Friday, 24 November 2017

Binary Search Tree : A Non-Linear Data Structure

Definition: A binary search tree is a binary tree.  It may be empty. If it is not empty, it satisfies the following properties:
1. Every element has a key, and no two elements have the same key, that is, the keys are unique.
2. The keys in a nonempty left sub-tree must be smaller than the key in the root of the sub-tree.
3. The keys in a nonempty right sub-tree must be larger than the key in the root of the sub-tree.
4. The left and right sub-trees are also binary search trees.

Function for Inserting new element into Binary Search Tree:
To insert a new element, key, we must first verify that the key is different from those of existing elements.  To do this we search the tree.  If the search is unsuccessful, then we insert the element at the point the search terminated.

Important Note: ** The function modified_search that is slightly modified version of function search.  This function searches the binary search tree *node for the key number(num).  If the tree is empty or if number(num) is present, it returns NULL.  Otherwise, it returns a pointer to the last node of the tree that was encountered during the search.  The new element is to be inserted as a child of this node.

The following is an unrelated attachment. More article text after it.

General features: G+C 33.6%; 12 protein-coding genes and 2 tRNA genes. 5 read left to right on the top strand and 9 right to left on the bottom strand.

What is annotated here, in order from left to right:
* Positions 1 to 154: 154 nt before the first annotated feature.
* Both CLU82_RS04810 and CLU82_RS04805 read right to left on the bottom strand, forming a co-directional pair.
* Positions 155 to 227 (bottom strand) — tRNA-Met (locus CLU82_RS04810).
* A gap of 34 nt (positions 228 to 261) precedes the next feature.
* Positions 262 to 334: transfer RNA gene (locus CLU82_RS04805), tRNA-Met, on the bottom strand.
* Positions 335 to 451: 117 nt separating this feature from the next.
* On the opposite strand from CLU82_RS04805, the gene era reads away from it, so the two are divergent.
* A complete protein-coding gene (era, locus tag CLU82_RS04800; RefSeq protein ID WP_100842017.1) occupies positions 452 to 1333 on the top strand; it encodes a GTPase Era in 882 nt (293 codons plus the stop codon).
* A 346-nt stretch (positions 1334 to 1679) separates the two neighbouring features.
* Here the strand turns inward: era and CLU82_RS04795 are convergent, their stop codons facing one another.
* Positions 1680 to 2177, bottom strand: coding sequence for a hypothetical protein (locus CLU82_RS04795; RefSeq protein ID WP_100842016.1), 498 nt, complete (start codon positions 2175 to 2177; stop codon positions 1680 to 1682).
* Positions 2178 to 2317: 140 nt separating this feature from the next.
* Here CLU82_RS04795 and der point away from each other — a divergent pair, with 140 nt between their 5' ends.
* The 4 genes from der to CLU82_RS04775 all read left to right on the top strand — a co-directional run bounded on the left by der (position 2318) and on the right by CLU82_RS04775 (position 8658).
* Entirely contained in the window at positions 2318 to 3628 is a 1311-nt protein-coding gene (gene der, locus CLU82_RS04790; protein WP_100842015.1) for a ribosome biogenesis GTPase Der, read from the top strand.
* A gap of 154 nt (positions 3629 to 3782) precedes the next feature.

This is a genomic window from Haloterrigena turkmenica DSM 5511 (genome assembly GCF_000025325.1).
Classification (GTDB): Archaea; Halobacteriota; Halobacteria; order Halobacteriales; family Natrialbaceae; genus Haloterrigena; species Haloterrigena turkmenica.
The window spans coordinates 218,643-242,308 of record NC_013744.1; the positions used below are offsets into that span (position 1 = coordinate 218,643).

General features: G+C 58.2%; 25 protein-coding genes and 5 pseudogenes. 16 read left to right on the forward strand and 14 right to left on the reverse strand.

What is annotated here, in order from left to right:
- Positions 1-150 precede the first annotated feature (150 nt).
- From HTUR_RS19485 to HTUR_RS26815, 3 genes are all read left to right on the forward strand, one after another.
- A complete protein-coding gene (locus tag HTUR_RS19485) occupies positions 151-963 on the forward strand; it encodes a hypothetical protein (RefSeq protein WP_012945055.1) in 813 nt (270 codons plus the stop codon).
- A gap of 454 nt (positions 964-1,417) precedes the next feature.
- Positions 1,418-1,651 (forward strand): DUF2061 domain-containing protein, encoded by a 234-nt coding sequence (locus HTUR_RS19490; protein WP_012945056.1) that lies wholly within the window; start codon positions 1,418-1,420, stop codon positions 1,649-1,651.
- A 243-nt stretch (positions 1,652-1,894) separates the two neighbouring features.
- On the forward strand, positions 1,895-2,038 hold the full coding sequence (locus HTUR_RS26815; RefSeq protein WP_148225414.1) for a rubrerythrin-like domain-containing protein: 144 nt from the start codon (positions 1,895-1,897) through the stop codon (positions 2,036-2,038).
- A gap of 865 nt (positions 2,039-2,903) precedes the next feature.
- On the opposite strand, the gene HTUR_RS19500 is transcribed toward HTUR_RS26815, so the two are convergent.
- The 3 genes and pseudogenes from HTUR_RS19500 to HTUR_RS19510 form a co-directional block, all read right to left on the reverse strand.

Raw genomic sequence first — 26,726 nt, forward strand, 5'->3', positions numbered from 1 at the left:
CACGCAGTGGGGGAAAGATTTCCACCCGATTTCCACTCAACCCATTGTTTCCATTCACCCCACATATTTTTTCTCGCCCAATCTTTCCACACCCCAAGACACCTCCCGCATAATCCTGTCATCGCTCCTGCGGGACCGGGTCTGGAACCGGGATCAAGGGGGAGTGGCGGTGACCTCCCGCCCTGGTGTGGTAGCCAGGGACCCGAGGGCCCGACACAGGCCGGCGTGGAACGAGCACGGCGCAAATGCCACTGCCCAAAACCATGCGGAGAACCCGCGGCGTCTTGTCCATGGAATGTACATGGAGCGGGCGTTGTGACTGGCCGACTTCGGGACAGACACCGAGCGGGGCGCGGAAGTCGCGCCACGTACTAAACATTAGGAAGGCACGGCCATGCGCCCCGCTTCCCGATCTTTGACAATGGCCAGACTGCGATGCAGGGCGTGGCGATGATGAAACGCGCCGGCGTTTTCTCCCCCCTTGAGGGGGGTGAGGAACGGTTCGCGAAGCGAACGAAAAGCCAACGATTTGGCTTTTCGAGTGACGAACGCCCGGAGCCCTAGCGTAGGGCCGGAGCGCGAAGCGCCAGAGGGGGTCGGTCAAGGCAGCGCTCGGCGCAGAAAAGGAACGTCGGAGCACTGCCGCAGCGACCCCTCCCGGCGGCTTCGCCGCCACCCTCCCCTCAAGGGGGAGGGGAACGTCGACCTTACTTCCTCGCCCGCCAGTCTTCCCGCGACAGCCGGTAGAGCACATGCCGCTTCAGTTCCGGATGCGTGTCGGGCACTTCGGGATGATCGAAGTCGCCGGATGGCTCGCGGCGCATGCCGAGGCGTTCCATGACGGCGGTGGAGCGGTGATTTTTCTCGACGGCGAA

void   insert_node ( tree_ptr   *node, int   num )
{
tree_ptr   ptr, temp = modified_search ( *node, num );  // **
if ( temp  ||  !( *node ) )
{
ptr = new node;
if ( ptr = = NULL)
{
cout << “The memory is full \n”;
exit ( 1 );
}
ptr->data = num;
ptr->left_child = ptr->right_child = NULL;
if ( *node )
{
if ( num < temp->data )
temp->left_child = ptr;
else
temp->right_child = ptr;
}
else
*node = ptr;
}
}


Thanks
Mukesh Rajput

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Thanks
Mukesh Rajput